Once upon a time Japan was the land of the future; William Gibson famously crowned it so. Alas, Japan is now passe, on its way to being as dull a backwater as America. Korea (specifically, South Korea) now rules the future:
Man's best friendRemember the Palm Economy? Back then the PDA was going to be wallet, key, etc (using IR rather than radio). It came true in the end, but not for Palm, alas.
Mar 31st 2005
From The Economist print edition
Not a dog, but a mobile phone
... South Korea is one of the most wired countries in the world. That is why Meg Whitman, the chief executive of eBay, the biggest online auctioneer, sees the country as a “window into the possibilities” of what might happen when high-speed broadband services are widely adopted in other places too.
In 1960, South Korea had only one telephone for every 300 people—barely one-tenth of the world average at the time. Today, more than 90% of households have a fixed-line phone, three times the world average. Moreover, three-quarters of the population carry mobile phones, which means that pretty well everyone has one, apart from tiny tots and a few elderly people. With government encouragement and the benefit of a densely populated, mainly urban environment, South Korea has been relatively easy to wire up. The country boasts one of the highest internet-penetration rates in the world, with more than 31m of the 48m population now having access to the web, most of them via high-speed services. Apartment blocks display government notices by the front door certifying the speed of their internet connection.
Those connections are about to get even faster. In January, the government licensed the country's three main telecoms firms, SK Telecom, KT and Hanaro, to offer a new high-speed wireless internet service called WiBro. From next year, this will allow mobile users to surf the internet at much higher speeds than they do now, as well as more reliably. Somewhat alarmingly, the Ministry of Information and Communication (MIC) says it will work even in a car travelling at 60km an hour.
For the country's consumer-electronics makers, this vibrant home market is an invaluable development laboratory. Samsung Electronics, South Korea's biggest consumer-electronics company, has already produced a mobile phone especially for watching high-quality video. Its rival, LG Electronics, has even unveiled one with a built-in personal video recorder, which automatically switches to “record” if the user needs to take a call. Lots of other new gadgets are coming, including phones that can read the radio-frequency identification tags that will eventually replace the barcodes attached to goods. These phones, says the MIC, could be used to check the expiry date of fresh produce, say, or pick up a signal from a poster advertising a new movie, which would then prompt you to download a preview. [jf: The Economist omits mention of the 8MPixel cameraphones that drive US digicam fans mad with envy.]...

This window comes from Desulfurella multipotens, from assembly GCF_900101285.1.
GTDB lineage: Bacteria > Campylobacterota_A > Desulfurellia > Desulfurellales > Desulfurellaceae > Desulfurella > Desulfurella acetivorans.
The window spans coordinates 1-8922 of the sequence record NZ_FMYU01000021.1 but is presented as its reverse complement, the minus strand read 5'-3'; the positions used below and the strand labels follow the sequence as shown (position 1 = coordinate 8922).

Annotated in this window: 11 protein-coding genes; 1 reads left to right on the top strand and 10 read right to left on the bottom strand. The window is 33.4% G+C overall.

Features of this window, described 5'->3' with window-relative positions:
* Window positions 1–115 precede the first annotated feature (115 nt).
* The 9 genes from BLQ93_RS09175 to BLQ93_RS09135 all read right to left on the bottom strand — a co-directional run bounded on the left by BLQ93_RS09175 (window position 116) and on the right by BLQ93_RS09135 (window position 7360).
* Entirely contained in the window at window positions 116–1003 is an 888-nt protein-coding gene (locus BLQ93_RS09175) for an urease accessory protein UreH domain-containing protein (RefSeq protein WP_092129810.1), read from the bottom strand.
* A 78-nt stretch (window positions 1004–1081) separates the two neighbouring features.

... South Koreans in their teens and 20s increasingly look on e-mail as an old and formal means of communication, according to one study. “You would exchange e-mails with your bosses, but not your friends,” says a young South Korean marketing assistant. The arrival of more features could reinforce this trend further: a new Samsung phone uses voice recognition to convert speech into text.
However, some of the new features that mobile phones will offer look like being universally popular. Walk into the experimental coffee bar at the MIC's offices in Seoul, and the screen of a handset lights up with the menu. You can order two cappuccinos, pay electronically and receive a receipt, all on the handset. Mobile phones are already configured for some basic e-commerce activities such as downloading music, and in Asia a few can already be used to make some purchases in shops...
Koreans will be the first to give infants unique numbers based on some statistical property of their DNA, that shall be their lifelong digital signature and personal identifier ... (yes, of course, their phone number too).
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